Japanese brewer opens sake plant in New York
Japanese brewer Asahi Shuzo has revealed its plans to shake up the US drinks market with its new US$53 million (J¥7 billion) sake plant in New York state.
The new facility, in Hyde Park, about 100 kilometres north of Manhattan, will have 52 5,000 litre tanks and will be operated by three experienced Japanese sake production specialists and six locally-hired staff. It will begin brewing in spring 2023. Asahi Shuzo will be brewing Dassai Blue at the site, a Junmai Ginjo sake made using Yamada Nishiki sourced from Japan and the US. It is named after the Japanese proverb: “Although blue dye comes from the indigo plant, it is bluer than indigo”, meaning that the child should exceed the parent, a symbol of Asahi Shuzo’s desire for the product to improve upon its predecessors.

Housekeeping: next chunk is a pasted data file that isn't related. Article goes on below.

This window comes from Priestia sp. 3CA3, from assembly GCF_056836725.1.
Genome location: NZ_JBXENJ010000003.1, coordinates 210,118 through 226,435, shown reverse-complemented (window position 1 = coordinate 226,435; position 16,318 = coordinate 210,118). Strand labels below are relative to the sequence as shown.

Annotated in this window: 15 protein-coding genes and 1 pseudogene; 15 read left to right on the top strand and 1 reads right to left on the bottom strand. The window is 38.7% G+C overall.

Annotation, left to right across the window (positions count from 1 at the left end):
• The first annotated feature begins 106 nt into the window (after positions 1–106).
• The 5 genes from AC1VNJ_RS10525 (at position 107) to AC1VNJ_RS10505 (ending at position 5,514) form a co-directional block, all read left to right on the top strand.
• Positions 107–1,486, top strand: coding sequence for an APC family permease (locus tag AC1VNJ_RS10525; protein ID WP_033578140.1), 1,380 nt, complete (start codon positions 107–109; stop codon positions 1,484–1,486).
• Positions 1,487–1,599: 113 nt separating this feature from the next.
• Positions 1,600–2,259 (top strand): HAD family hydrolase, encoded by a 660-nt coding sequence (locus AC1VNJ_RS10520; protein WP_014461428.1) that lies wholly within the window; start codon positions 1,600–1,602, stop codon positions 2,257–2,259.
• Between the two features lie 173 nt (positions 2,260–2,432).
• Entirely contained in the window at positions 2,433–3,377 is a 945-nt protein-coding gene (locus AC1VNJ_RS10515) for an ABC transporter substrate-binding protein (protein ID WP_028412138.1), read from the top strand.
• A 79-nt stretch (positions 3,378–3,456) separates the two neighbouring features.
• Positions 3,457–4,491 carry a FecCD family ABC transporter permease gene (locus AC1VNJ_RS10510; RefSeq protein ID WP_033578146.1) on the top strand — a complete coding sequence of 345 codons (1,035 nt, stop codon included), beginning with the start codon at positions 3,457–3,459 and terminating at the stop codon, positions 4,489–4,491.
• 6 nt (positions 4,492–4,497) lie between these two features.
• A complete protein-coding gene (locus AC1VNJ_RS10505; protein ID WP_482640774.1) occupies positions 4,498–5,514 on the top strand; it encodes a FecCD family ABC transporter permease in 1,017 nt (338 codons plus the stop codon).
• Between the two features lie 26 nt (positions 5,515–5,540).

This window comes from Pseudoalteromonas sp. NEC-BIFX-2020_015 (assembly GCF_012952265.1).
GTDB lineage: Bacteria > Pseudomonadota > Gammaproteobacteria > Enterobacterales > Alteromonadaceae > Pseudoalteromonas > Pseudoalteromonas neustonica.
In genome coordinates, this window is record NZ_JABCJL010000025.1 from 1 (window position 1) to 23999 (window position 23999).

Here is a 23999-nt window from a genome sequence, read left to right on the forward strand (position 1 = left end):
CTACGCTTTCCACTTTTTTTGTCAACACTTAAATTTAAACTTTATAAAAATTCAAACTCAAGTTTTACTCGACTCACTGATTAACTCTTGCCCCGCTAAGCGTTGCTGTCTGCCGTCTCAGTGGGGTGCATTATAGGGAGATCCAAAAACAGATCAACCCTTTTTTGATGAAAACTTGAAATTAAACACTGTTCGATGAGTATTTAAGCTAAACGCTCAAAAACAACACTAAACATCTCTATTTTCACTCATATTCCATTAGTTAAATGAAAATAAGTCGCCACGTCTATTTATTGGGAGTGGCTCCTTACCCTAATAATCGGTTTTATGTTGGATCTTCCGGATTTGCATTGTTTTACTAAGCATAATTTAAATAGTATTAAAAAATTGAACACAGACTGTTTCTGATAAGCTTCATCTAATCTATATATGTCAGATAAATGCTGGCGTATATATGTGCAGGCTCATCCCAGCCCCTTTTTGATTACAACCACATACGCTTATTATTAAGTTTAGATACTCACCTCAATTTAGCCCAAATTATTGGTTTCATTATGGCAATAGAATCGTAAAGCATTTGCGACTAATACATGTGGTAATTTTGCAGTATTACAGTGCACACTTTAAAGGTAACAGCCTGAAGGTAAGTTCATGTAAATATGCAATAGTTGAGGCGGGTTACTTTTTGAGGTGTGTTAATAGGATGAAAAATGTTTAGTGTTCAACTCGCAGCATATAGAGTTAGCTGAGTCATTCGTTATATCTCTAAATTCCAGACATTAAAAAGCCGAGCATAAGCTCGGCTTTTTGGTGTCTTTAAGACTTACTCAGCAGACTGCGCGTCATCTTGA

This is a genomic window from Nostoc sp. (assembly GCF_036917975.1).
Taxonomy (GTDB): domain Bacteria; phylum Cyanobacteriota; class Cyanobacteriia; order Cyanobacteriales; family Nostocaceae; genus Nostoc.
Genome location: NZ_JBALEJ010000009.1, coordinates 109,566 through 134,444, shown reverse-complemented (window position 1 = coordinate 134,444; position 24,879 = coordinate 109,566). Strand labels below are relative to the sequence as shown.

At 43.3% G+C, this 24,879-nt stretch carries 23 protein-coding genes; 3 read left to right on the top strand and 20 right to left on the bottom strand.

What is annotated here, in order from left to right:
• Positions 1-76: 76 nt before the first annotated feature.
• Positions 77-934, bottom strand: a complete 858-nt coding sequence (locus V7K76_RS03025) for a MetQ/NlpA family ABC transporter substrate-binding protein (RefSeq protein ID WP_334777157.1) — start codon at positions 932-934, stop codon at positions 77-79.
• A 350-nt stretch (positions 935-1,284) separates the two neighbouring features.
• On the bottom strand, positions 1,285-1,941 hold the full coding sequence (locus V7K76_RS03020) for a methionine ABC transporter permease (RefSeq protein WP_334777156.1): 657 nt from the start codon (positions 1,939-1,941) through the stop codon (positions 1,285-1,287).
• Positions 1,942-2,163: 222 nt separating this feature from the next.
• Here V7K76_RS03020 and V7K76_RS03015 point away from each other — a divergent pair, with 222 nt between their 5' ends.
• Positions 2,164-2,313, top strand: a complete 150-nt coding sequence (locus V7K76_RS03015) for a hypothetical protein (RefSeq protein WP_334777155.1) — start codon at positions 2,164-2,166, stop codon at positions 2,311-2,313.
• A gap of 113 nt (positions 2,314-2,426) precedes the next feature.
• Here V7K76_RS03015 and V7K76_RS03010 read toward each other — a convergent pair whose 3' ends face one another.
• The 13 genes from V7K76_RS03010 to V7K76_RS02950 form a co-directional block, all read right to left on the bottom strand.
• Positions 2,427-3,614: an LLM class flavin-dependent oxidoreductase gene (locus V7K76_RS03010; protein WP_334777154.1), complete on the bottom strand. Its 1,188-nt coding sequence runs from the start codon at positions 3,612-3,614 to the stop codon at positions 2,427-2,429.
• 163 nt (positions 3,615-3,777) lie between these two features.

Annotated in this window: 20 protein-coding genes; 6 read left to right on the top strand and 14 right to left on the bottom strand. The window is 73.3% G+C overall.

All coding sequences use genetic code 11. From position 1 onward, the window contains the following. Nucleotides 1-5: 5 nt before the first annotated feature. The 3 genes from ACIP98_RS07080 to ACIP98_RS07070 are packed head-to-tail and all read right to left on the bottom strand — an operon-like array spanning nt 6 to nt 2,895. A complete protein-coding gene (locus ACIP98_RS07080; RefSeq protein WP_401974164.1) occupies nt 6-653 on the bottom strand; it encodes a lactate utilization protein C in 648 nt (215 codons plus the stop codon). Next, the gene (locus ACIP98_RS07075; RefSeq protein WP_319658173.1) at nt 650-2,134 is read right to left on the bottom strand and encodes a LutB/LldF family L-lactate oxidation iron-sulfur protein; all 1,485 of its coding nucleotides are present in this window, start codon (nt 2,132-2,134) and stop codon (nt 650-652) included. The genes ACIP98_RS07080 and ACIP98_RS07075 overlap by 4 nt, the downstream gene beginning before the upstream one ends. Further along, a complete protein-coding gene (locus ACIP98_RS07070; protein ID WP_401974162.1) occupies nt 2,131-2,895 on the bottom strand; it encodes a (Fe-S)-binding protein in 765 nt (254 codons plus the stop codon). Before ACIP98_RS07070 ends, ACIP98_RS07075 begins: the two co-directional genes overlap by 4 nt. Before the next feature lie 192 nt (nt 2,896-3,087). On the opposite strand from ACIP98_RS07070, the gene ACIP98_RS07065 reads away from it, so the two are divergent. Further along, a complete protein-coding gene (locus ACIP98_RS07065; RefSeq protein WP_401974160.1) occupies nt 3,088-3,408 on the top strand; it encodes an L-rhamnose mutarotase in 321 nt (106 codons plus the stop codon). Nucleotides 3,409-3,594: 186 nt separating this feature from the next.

CEO Kazuhiro Sakurai told Kyodo News that the plant would serve as an outpost for developing the US sake market: “The sake market has been growing in the United States, but a large portion of it is served as an accompaniment to Japanese food such as sushi and tempura…We are going to step into areas other than Japanese cuisine.”
Though Asahi Shuzo’s brewery will be the first of its kind on the US’ east coast, it is not the first in the country (California is home to Gekkeikan Sake Co and Ozeki Corp, among others). Sakurai explained the reasoning behind the company’s choice of location: “New York is a place where various cultures from around the world gather, create new things and promote them to the world.” Hyde Park is also where the Culinary Institute of America is based, and the school has offered to help Asahi Shuzo distribute its sake.
Sakurai explained: “We may need to talk to people other than distributors of Japanese foods and explore new ways of promotion. In other words, a closer approach to Americans will be necessary…I hope 90% of our sales will come from overseas in the future.”
Sake is also making headway on European markets, with Toku Saké recently bringing a rare super premium Junmai Daiginjo to the UK.